Work continues on the Create an Ideal Studio in 30 Days: A Studio Makeover Challenge. This week I’m working on figuring out better ways to hang work on the walls when it is in process. I have tried a lot of things in the past, but never really found something that I’m happy with. It’s certainly easier when I am willing to put tons of holes in the walls, but given my current studio is a room in my house I’d prefer not to totally trash the walls.
Use the Whiteboard
I have a whiteboard in my office which is next to my studio. I may have known at one point, but had forgotten that it is magnetic. So all I needed to do was get some decent small magnets and I’d have instant hanging space. I got packages of little bar shapes which work well on the edges of the images. I just have to be careful with them because they can leave marks on the paper.
Gather Ideas for Studio Makeover
I asked a few other artists for suggestions, and Jim Carpenter suggested nailing wood strips to the wall. This way I could put as many nails and such on the strips and limit the holes in the wall.
I also visited Pinterest where I have to be careful not to be sucked into endless rabbit holes. I found some artists walls covered in pieces in progress, but not many with shots close up enough to see exactly how they were hanging things. I did find a picture of a grid in front of a wall, which I thought might be another version of strips on the wall.
I’m married to an engineer. For those of you who aren’t, the main thing this means is everything gets taken apart and analyzed (most but not all get put back together.) Nothing is OK the way it is, everything can be improved. Endlessly. Sometimes this can be useful, and I took a risk that my hanging system could benefit from more ideas.
Off to Home Depot for my Studio Makeover
Mark, my personal engineer, decided we needed to go look at everything the home improvement store has before deciding what we should use on the walls. We looked at every molding in the place, and decided to try this lightweight inexpensive eight foot plastic strip. It’s technically for installing tile. He also got a box of nails and grommets so the nails would stick out enough to get the strips back off the wall if needed.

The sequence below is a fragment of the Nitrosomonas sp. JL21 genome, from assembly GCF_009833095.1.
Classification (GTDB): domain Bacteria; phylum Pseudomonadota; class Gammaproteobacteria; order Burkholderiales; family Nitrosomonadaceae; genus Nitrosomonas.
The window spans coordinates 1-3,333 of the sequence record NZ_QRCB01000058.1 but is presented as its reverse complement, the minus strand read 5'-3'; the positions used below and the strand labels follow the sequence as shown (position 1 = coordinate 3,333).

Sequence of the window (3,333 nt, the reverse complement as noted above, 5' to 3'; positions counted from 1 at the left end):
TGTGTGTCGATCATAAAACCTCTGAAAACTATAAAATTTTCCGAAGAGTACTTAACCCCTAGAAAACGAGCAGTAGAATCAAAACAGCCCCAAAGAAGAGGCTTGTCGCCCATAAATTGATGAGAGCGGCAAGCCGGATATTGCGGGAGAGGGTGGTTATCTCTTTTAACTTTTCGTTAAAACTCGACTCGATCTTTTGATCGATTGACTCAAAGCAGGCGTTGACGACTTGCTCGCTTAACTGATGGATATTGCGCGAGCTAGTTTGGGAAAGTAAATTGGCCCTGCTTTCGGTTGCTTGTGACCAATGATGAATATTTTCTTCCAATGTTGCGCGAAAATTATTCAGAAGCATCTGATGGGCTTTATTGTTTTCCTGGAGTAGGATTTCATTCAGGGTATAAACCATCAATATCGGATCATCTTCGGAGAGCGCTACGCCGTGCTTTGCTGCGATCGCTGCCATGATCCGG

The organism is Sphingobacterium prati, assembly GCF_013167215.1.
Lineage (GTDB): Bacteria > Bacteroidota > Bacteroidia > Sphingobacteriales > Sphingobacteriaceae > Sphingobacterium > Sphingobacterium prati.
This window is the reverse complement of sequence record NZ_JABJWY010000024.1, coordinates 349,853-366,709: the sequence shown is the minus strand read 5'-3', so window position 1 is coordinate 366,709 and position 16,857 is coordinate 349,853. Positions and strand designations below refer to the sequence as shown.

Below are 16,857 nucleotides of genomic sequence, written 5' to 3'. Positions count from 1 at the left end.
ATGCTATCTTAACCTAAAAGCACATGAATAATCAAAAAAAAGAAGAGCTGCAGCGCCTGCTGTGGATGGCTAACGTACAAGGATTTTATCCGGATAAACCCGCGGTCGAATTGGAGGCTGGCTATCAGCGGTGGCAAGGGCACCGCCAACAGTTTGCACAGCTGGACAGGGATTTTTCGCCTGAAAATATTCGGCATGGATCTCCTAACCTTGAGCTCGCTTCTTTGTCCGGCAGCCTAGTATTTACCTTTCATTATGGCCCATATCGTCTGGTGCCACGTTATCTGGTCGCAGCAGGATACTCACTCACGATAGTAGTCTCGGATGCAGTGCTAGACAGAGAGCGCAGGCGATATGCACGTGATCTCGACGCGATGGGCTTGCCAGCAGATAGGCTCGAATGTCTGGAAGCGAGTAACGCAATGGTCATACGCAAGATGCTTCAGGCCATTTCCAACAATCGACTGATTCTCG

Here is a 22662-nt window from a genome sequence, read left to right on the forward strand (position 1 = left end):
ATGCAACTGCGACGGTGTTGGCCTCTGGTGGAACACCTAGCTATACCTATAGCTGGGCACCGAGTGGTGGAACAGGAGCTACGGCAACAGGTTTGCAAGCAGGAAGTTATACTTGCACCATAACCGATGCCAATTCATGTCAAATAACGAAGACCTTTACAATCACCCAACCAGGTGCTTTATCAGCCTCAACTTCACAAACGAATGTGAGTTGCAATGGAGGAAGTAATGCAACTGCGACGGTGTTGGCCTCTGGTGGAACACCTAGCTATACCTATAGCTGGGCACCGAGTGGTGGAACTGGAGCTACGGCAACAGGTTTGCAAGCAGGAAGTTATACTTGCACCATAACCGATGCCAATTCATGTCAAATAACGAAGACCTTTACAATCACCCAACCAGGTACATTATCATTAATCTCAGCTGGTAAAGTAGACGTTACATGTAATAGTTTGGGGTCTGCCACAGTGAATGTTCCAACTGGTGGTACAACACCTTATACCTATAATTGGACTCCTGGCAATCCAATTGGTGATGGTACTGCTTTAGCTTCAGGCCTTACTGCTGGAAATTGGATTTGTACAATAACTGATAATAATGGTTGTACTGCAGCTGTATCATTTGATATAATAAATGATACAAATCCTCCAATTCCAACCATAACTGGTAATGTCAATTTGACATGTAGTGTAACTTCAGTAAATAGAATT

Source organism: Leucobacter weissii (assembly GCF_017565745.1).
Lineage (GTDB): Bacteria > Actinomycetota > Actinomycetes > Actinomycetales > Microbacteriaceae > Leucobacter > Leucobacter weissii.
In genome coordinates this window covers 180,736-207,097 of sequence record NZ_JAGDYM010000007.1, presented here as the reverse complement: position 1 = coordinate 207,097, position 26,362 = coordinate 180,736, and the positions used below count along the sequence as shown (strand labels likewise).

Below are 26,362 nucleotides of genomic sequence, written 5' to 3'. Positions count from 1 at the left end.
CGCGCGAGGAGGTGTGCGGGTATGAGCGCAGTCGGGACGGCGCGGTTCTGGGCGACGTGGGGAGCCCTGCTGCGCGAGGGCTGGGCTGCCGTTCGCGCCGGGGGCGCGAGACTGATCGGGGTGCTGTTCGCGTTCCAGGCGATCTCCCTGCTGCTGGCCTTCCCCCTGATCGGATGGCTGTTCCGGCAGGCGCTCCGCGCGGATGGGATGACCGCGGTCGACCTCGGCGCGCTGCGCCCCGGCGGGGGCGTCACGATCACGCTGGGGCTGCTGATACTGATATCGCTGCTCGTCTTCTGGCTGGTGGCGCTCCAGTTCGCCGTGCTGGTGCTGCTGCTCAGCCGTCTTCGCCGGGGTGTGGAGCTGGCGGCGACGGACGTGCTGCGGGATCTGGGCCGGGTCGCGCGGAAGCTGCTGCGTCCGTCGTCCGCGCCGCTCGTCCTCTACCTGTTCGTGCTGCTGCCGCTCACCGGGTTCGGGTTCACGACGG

Best Hanging System Ever
So far, I am loving this system. It was inexpensive and easy to install.
I can use every strip to hang smaller works, and every other strip to hang 20″ x 30″ work. It’s super flexible since I can easily move the binder clips. I am going to install it on the opposite wall too.
Challenges of the system
What I’ve found so far is the binder clips do make marks on the walls if I’m not careful. It doesn’t damage it, but marks the paint. I can live with it. If the paper isn’t flat, as you can see in the smaller work above, this doesn’t help flatten it, it allows it to curl more. I’m experimenting with adding clips on the bottom to help. It’s not a huge problem since the main reason for doing this is to see the work as it progresses.
I want to work on panel. When we installed this, we nailed into studs so it would be as strong as possible. In theory, my personal engineer is planning on creating some kind of custom clip thing that will allow me to hang deep panels. He’s still analyzing. We shall see if it is strong enough.